Social Media Training for Your Members

Do you know how many of your small business members are experts in social media or know nothing about social media?

There have been many articles on delivering value to our chamber members.

Delivering value is about solving problems!

Why not start a monthly training session on social media that addresses:

  • The pro's and con's of the different platforms chambers are using today (Facebook, LinkedIn, Twitter, Pinterest, Google+, Blog, YouTube, etc.);
  • How to get online and create a content calendar (a previous blog post on Content Rules and be found HERE;
  • Measuring outcomes with the likes of Google Analytics, etc.; and
  • Share successes and failures of other businesses who have played in the social media sandbox.

These monthly sessions should be great to not only get those members online that are not currently online, but improve the techniques of those already on the Internet to help them grow their businesses.

Find a college student who you can hire once a month (first Friday of the month) to conduct a one hour session over coffee.  Be consistent with the same time and venue each month.  Whether 10 or 1 show up, you're providing value.

For a great resource on content marketing go HERE and visit HERE for social media tips or visit my blogroll on the right navigation bar for other resources.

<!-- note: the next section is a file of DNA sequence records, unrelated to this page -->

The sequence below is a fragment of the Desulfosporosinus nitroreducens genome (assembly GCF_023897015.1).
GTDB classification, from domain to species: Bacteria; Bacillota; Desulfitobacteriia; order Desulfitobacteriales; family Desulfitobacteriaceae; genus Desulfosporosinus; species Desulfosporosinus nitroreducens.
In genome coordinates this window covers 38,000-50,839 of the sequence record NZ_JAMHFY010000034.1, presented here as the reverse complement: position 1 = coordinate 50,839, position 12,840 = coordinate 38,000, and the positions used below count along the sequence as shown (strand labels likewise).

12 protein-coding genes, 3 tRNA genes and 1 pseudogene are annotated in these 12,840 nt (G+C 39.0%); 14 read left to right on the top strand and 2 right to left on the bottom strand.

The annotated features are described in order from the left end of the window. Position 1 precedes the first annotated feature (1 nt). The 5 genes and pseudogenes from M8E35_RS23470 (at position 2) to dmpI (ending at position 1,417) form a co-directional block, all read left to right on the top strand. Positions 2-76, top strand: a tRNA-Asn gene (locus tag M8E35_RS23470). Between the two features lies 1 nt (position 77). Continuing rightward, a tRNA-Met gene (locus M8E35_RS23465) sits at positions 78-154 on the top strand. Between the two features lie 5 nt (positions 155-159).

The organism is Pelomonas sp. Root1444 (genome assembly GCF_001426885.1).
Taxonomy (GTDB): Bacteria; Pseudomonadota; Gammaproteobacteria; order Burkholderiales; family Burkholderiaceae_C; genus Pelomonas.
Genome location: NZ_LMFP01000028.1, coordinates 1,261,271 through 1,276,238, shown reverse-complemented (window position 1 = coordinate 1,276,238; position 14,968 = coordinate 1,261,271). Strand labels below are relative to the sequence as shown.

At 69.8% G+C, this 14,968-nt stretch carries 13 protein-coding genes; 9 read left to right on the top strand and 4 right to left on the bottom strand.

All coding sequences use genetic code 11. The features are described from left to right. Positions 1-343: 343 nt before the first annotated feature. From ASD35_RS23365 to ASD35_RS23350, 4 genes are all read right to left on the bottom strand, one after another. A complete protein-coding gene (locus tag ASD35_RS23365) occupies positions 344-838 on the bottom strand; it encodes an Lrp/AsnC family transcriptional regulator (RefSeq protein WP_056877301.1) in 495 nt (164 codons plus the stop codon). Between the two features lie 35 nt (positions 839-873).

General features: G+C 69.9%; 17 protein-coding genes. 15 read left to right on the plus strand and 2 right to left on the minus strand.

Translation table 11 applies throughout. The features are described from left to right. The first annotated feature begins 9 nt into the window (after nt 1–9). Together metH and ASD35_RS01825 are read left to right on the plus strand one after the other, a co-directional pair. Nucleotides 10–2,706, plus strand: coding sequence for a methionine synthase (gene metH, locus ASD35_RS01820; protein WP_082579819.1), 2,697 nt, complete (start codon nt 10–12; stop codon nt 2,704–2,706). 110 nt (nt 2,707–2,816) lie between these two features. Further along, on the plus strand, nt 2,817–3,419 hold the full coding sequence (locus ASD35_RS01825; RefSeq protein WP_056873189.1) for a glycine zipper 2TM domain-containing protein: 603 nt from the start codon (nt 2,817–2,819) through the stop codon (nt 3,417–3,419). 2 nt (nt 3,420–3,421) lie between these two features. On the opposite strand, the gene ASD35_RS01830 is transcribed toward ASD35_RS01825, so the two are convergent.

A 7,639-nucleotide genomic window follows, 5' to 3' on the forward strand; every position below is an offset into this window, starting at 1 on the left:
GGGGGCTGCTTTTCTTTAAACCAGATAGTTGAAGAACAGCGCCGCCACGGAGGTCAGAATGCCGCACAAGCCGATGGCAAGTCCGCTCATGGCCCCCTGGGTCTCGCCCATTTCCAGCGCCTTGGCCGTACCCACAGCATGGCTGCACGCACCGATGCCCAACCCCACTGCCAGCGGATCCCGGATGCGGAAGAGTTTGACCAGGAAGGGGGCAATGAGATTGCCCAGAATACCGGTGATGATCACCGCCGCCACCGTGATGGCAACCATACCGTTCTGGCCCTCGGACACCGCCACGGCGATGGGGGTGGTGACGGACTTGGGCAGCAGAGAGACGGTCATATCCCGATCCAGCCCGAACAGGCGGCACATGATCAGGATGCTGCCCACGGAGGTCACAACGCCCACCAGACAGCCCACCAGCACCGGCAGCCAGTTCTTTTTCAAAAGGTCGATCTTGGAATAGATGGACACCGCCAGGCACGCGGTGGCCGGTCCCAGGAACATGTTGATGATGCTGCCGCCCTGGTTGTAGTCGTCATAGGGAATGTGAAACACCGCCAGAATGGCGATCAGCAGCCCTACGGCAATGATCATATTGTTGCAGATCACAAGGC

In addition, here's three websites I visit on a regular basis Copy Blogger, Jeff Bullas and Content Marketing Institute.

Solve your member's social media problems by creating a monthly training session on how to use the latest tools on the market (free or fee based tools).  Click HERE for 14 Social Media Marketing Tools Recommended by the Pros.

That's a great way to engage your members on a regular basis and solve their social media challenges!

Chamber Mergers: Lessons Learned

At a recent best practices session with a dozen of seasoned chamber CEO's the topic of mergers was addressed.

With a sluggish economy it was suggested that there will probably be more mergers or outright closings of chambers in the future, not less.

Let's start with a couple of facts:

  • There are over 7,000 chambers of commerce in this country
  •  Local chambers are in competition with each other

Now that we can agree that mergers are inevitable in our business, as discussed in this session, I thought I'd share a few comments from the panel.

The following statements we're made:

  • Most difficult thing I've ever done!
  • Put people on your board who can be change agents
  • You may not have a job at the end of it
  • It's emotional
  • In today's global economy there will be more mergers in the future
  • Address all the issues
  • You must believe in the merger
  • Potential companies don't look at community lines, it's bigger than that

But at the end of they day, you need to do what’s best for the organization and the surrounding community.

Can you come up with any partnerships with surrounding chambers of commerce?

For some research on the subject of nonprofit mergers by the Stanford Social Innovation Review go HERE.